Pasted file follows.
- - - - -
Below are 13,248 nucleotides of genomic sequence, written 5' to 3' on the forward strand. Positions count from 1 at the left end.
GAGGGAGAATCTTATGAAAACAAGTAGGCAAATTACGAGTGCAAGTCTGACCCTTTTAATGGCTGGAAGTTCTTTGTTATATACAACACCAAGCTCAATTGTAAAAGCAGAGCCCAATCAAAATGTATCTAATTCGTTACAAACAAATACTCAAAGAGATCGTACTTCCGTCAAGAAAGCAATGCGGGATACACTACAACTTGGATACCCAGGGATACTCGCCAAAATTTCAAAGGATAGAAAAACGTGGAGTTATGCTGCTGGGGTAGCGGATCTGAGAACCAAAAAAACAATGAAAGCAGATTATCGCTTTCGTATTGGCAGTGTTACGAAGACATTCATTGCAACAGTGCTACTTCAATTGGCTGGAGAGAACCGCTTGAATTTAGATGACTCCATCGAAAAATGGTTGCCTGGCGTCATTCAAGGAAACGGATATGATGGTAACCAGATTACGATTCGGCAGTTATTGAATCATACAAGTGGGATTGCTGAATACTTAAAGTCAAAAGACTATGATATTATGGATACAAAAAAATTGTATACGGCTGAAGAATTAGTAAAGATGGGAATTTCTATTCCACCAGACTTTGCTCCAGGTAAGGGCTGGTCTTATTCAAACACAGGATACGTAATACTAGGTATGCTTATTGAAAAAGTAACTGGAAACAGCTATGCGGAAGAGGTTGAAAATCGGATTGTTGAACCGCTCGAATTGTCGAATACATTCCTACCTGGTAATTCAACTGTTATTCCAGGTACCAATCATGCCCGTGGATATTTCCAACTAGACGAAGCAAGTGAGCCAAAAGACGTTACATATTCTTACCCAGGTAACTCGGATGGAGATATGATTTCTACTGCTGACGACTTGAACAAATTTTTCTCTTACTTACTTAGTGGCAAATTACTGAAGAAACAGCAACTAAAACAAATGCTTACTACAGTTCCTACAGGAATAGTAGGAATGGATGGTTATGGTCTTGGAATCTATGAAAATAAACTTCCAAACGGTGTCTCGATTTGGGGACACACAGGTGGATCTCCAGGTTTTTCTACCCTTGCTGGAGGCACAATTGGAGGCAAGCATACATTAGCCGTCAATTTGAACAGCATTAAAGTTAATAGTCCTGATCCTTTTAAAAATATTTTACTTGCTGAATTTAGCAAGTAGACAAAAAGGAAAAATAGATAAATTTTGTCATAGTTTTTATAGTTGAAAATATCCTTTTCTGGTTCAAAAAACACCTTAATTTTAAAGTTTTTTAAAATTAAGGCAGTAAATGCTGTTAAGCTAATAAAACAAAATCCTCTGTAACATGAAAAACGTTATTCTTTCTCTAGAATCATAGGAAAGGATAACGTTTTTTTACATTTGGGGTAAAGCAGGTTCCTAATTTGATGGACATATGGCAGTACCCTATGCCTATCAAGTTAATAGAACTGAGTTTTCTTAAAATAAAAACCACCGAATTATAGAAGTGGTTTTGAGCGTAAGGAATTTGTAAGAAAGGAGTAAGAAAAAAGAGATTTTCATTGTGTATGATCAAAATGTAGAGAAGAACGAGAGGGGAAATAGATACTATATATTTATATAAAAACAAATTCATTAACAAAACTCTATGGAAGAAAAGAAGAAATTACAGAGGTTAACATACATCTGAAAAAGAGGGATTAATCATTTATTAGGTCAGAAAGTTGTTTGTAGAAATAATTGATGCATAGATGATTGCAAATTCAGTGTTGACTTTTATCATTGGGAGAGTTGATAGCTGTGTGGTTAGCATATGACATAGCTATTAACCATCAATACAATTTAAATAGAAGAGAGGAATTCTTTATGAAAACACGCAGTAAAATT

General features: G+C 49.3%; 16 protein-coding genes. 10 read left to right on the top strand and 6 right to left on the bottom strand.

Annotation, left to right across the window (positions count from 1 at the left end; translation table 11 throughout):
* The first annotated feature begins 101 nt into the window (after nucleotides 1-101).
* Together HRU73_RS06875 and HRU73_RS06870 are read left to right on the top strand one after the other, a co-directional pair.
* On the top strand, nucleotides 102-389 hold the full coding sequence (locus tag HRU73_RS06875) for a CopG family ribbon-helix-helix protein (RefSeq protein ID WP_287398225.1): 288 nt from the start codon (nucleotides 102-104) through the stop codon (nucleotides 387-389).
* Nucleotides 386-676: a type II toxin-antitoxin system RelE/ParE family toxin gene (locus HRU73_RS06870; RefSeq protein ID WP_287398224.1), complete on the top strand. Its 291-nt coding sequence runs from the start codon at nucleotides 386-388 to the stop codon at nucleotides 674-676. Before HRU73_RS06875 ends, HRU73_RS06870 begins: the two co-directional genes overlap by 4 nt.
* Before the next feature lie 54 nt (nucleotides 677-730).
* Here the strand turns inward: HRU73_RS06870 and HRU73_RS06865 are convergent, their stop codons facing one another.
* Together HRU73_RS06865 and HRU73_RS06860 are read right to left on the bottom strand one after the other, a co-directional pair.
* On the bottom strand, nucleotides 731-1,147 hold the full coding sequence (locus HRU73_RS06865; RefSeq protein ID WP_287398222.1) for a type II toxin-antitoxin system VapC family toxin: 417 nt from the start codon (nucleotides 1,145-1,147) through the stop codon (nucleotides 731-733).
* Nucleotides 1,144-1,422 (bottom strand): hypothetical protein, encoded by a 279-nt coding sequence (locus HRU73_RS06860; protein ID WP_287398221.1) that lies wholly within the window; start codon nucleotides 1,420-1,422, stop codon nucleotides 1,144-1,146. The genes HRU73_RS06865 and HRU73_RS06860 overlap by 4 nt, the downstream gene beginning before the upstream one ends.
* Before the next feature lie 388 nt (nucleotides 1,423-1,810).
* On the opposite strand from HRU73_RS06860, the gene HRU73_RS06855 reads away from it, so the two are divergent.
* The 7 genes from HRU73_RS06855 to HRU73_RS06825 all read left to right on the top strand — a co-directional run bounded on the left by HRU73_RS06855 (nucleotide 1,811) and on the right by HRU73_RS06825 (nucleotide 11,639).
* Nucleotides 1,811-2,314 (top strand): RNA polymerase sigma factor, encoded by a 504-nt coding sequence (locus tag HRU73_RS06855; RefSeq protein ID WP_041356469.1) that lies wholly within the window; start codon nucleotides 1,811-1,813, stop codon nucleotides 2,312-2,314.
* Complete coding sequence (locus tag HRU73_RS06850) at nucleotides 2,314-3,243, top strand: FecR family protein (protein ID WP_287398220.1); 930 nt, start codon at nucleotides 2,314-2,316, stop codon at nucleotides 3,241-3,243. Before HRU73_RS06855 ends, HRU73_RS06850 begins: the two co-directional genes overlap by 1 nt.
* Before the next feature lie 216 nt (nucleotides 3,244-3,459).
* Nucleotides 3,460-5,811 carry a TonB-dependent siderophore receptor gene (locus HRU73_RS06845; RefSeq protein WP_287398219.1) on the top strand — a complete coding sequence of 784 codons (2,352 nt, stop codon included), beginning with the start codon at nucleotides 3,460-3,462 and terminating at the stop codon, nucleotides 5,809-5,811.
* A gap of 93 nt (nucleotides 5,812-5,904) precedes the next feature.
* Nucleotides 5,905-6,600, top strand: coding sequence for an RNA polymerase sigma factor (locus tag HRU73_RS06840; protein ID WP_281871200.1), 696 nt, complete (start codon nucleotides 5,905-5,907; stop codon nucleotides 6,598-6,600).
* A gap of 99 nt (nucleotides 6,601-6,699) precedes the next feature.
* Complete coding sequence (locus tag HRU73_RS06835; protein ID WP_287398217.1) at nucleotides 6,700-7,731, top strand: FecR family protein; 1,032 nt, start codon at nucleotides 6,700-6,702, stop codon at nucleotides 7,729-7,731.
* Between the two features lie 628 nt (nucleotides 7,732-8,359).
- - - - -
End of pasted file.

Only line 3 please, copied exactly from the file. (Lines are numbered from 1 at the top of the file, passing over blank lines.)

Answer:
General features: G+C 49.3%; 16 protein-coding genes. 10 read left to right on the top strand and 6 right to left on the bottom strand.